Researchers from Waseda University in Japan developed a deep learning-based method that removes unwanted objects from images and can complete images by filling-in missing regions.
Image completion is a challenging problem because it requires a high-level recognition of scenes.
“To train this image completion network to be consistent, we use global and local context discriminators that are trained to distinguish real images from completed ones,” mentioned in the researcher’s paper. “The global discriminator looks at the entire image to assess if it is coherent as a whole, while the local discriminator looks only at a small area centered at the completed region to ensure the local consistency of the generated patches. The image completion network is then trained to fool the both context discriminator networks, which requires it to generate images that are indistinguishable from real ones with regard to overall consistency as well as in details.”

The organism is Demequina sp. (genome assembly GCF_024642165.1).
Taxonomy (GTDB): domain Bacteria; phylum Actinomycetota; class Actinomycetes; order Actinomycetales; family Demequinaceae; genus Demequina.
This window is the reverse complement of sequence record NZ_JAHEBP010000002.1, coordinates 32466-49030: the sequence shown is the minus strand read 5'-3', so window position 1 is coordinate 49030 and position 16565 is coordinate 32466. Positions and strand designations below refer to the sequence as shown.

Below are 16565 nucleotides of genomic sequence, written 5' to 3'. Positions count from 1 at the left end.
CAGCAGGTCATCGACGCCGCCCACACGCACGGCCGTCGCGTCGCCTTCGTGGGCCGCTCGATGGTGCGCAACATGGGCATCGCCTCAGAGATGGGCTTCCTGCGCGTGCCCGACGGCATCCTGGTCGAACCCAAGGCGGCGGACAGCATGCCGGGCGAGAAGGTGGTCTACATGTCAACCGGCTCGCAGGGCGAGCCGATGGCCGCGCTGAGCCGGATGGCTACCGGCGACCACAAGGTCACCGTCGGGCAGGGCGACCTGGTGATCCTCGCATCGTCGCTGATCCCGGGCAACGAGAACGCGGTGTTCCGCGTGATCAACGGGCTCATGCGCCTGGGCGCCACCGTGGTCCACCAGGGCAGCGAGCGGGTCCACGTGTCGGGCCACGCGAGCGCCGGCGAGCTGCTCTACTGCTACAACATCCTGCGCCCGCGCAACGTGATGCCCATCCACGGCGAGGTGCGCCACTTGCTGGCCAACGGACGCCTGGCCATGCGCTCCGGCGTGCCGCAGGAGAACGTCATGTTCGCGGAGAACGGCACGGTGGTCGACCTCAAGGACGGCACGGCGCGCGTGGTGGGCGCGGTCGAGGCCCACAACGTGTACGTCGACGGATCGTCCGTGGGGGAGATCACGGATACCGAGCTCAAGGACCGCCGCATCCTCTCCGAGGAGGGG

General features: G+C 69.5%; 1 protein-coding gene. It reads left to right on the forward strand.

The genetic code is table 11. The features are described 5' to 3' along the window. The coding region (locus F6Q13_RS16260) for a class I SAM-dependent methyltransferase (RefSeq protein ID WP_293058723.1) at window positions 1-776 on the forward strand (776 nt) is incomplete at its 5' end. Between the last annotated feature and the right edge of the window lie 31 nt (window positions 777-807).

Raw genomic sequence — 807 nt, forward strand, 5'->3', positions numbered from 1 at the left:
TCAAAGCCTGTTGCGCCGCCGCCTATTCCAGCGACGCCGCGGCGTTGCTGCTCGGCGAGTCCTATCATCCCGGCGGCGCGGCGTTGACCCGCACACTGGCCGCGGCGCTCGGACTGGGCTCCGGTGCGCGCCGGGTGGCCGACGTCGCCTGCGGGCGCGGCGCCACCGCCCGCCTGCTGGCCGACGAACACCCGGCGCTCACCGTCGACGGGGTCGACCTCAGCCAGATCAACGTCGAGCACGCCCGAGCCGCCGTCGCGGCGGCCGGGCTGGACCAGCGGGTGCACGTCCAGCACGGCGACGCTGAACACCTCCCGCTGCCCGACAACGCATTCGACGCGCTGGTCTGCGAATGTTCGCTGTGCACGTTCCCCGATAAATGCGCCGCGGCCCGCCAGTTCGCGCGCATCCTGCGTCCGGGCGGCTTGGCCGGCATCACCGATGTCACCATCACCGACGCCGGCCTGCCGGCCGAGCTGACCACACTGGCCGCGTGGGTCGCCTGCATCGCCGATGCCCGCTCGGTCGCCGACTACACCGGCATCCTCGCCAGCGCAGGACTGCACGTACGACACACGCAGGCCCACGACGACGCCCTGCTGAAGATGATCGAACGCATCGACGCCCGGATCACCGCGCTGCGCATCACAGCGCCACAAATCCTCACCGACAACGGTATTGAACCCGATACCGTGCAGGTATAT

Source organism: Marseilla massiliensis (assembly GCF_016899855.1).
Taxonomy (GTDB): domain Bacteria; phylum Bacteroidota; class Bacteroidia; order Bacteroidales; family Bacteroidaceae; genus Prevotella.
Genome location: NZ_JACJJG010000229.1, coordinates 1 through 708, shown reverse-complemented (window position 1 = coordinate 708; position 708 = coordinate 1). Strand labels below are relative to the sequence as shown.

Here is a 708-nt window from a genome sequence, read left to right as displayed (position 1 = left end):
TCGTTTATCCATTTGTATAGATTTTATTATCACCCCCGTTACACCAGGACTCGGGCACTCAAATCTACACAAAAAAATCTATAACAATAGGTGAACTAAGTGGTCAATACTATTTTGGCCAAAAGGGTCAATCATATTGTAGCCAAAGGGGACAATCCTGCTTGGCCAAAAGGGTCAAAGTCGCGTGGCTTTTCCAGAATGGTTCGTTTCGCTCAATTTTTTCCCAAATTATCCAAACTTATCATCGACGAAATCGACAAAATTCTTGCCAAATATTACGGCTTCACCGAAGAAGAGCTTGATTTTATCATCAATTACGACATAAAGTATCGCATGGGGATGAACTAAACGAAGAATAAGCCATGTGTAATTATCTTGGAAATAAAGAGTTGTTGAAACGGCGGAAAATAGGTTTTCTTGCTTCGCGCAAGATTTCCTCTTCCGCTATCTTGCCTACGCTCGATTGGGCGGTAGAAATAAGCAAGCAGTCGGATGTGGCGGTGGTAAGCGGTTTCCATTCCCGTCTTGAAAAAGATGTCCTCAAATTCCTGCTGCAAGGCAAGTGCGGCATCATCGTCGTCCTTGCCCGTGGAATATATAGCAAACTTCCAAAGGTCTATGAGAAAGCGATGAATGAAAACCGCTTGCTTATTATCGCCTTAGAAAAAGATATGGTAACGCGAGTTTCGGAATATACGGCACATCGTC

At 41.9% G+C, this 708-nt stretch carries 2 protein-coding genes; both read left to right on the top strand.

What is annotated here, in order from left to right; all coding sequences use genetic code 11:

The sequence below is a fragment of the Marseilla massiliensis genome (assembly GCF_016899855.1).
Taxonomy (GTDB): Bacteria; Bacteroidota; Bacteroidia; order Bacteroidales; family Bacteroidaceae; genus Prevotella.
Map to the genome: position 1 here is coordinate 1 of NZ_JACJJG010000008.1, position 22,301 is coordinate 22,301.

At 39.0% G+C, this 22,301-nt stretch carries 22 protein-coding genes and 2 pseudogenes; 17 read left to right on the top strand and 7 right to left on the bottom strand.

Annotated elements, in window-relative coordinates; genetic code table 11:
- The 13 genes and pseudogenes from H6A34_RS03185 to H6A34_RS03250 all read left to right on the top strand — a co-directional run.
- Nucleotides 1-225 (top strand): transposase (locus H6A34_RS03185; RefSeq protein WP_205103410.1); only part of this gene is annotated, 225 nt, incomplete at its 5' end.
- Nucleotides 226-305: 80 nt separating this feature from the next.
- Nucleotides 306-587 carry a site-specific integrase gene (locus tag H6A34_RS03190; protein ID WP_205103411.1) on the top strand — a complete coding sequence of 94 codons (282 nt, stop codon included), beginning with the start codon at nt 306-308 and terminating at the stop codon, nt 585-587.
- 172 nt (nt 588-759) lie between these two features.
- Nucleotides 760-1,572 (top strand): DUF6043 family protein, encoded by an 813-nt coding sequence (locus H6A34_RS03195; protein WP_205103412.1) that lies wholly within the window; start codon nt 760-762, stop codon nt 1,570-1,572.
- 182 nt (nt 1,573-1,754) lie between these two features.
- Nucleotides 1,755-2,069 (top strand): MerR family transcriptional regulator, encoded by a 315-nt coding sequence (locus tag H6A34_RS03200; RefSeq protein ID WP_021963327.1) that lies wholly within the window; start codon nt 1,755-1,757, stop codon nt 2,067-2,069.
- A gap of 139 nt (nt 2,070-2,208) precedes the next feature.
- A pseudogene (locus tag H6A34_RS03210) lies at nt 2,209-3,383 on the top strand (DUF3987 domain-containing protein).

Using Tesla K80 GPUs and the cuDNN-accelerated Torch7 deep learning framework, they trained their model on over 8 million scene images from the Places2 dataset. Once trained, their realistic image completion method is able to fill-in missing regions of a 1024 x 1024 image in under a second with a single TITAN X GPU – a nearly 15x speedup over their CPU experiments.
The method also works to complete images of faces – in a user study, 77% of the generated images by their approach were thought to be real.